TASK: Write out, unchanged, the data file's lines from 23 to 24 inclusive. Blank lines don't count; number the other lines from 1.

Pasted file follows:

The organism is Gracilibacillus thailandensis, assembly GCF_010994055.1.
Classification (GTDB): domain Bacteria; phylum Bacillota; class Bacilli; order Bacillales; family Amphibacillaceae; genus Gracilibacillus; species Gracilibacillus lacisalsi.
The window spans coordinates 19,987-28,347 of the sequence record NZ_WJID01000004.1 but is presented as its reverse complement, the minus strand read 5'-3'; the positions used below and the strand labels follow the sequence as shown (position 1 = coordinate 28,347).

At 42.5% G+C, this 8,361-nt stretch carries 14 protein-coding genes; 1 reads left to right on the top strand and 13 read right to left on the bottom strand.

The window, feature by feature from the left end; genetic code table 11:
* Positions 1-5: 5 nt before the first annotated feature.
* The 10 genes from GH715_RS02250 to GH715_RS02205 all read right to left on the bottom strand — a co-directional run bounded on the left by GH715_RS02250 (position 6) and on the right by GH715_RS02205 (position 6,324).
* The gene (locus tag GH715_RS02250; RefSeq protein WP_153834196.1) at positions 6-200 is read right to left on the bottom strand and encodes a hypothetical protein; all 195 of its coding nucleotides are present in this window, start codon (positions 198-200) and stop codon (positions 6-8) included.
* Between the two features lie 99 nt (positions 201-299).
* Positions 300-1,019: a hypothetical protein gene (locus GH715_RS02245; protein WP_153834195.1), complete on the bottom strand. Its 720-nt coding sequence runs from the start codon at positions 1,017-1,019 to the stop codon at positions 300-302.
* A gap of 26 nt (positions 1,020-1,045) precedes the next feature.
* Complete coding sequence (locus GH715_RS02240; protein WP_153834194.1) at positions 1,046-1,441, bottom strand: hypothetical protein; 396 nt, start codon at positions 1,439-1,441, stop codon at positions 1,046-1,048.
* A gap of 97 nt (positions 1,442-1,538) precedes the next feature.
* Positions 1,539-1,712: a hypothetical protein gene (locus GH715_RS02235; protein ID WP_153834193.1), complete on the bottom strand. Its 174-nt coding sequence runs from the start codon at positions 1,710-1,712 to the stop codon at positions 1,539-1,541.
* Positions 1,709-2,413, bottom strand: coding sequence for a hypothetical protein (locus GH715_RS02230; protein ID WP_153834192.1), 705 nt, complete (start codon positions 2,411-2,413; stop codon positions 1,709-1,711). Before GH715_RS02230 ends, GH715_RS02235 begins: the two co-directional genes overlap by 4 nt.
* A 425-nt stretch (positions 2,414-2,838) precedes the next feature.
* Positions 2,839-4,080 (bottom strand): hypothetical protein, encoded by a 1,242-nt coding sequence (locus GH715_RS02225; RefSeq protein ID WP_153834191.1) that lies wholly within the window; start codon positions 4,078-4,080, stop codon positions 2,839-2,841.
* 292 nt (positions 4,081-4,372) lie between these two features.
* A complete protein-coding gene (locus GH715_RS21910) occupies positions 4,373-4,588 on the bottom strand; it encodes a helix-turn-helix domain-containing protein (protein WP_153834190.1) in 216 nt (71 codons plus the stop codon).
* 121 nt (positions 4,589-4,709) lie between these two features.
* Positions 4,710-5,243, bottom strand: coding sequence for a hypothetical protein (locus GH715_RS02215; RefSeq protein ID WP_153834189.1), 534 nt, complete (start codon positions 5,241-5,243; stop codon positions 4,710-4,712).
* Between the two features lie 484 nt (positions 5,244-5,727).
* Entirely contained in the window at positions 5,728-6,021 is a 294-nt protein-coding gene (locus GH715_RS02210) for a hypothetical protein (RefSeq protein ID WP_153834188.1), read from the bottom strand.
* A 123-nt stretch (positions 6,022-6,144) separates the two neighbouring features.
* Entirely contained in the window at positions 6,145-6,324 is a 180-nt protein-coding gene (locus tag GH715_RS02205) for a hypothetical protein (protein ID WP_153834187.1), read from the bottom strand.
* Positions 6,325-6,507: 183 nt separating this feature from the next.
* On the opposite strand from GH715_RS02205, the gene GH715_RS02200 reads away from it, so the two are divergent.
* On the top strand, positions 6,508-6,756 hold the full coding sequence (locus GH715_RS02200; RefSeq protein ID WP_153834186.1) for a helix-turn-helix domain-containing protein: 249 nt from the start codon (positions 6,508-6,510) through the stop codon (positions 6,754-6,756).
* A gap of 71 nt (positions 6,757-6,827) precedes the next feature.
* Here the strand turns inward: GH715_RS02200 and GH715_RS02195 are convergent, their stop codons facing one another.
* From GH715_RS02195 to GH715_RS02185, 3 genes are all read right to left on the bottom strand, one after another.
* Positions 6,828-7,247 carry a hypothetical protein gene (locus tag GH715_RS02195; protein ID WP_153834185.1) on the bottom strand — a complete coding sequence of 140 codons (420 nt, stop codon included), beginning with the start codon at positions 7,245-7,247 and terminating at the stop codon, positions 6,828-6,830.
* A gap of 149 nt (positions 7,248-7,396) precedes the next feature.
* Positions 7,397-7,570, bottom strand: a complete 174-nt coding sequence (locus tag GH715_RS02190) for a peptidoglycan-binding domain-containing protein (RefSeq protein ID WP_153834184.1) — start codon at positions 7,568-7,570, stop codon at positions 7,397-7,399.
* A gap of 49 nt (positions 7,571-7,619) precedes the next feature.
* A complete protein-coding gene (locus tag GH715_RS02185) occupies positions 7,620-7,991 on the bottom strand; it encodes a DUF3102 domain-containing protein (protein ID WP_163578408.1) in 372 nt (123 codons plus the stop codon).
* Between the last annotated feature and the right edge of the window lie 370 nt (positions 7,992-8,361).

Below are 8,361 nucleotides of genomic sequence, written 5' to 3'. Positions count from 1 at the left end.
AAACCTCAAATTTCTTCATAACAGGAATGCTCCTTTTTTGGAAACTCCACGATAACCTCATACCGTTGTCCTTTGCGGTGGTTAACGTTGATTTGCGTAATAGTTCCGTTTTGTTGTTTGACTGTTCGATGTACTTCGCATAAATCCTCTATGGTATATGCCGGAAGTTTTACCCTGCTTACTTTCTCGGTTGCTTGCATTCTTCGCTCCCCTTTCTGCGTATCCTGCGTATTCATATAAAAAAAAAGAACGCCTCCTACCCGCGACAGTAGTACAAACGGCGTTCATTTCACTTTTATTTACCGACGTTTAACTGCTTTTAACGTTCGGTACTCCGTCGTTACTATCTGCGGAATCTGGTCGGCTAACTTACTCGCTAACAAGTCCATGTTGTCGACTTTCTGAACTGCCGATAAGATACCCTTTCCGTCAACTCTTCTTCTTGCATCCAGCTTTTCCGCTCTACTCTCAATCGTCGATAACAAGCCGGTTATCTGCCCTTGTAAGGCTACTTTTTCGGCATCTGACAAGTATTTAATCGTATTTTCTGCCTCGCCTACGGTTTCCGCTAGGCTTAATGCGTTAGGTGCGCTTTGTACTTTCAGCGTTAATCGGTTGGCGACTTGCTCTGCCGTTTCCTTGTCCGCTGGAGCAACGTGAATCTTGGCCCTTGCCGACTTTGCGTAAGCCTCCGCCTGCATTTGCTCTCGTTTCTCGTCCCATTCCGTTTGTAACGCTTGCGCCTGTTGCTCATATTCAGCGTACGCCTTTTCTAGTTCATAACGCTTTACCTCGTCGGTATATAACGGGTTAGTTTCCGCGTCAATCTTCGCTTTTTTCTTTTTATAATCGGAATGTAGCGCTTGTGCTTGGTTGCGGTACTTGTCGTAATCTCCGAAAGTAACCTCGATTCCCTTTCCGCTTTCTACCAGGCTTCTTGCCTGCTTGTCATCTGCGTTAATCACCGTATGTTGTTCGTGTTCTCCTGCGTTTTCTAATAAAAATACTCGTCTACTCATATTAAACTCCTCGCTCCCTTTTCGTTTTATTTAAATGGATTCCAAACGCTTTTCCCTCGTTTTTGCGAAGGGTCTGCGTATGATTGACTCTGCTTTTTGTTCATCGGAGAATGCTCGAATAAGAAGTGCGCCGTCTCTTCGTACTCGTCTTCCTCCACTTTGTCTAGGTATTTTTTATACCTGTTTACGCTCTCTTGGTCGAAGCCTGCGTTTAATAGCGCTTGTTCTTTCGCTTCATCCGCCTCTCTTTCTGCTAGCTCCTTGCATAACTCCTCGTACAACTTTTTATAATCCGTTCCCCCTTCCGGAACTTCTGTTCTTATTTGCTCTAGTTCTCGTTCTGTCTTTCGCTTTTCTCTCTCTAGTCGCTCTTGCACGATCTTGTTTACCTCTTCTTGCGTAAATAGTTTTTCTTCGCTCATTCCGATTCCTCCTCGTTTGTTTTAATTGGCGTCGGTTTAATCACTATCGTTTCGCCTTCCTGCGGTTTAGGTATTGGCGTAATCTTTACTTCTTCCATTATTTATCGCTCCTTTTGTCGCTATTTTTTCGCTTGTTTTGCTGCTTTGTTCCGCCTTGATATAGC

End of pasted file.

* Entirely contained in the window at positions 5,728-6,021 is a 294-nt protein-coding gene (locus GH715_RS02210) for a hypothetical protein (RefSeq protein ID WP_153834188.1), read from the bottom strand.
* A 123-nt stretch (positions 6,022-6,144) separates the two neighbouring features.